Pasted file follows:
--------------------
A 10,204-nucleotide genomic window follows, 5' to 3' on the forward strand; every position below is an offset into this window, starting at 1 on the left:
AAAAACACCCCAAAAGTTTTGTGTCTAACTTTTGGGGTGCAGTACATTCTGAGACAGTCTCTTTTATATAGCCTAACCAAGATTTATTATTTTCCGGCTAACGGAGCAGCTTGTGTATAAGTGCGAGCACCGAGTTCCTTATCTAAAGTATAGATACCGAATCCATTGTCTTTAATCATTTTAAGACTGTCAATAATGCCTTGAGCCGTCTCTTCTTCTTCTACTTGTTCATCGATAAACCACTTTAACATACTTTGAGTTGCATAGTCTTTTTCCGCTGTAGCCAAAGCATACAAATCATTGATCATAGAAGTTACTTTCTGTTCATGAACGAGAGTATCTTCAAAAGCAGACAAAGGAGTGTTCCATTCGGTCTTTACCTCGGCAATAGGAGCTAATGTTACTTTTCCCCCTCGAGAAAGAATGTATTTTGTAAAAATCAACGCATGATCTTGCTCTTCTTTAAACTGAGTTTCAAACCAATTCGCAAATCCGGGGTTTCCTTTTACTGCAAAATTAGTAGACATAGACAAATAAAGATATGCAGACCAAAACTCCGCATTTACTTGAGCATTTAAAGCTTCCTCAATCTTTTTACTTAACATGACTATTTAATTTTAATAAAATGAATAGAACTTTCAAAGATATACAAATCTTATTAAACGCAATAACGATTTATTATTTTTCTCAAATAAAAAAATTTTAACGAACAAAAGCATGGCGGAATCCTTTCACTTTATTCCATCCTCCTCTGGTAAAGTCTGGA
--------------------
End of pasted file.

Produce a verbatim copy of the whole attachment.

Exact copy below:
A 10,204-nucleotide genomic window follows, 5' to 3' on the forward strand; every position below is an offset into this window, starting at 1 on the left:
AAAAACACCCCAAAAGTTTTGTGTCTAACTTTTGGGGTGCAGTACATTCTGAGACAGTCTCTTTTATATAGCCTAACCAAGATTTATTATTTTCCGGCTAACGGAGCAGCTTGTGTATAAGTGCGAGCACCGAGTTCCTTATCTAAAGTATAGATACCGAATCCATTGTCTTTAATCATTTTAAGACTGTCAATAATGCCTTGAGCCGTCTCTTCTTCTTCTACTTGTTCATCGATAAACCACTTTAACATACTTTGAGTTGCATAGTCTTTTTCCGCTGTAGCCAAAGCATACAAATCATTGATCATAGAAGTTACTTTCTGTTCATGAACGAGAGTATCTTCAAAAGCAGACAAAGGAGTGTTCCATTCGGTCTTTACCTCGGCAATAGGAGCTAATGTTACTTTTCCCCCTCGAGAAAGAATGTATTTTGTAAAAATCAACGCATGATCTTGCTCTTCTTTAAACTGAGTTTCAAACCAATTCGCAAATCCGGGGTTTCCTTTTACTGCAAAATTAGTAGACATAGACAAATAAAGATATGCAGACCAAAACTCCGCATTTACTTGAGCATTTAAAGCTTCCTCAATCTTTTTACTTAACATGACTATTTAATTTTAATAAAATGAATAGAACTTTCAAAGATATACAAATCTTATTAAACGCAATAACGATTTATTATTTTTCTCAAATAAAAAAATTTTAACGAACAAAAGCATGGCGGAATCCTTTCACTTTATTCCATCCTCCTCTGGTAAAGTCTGGA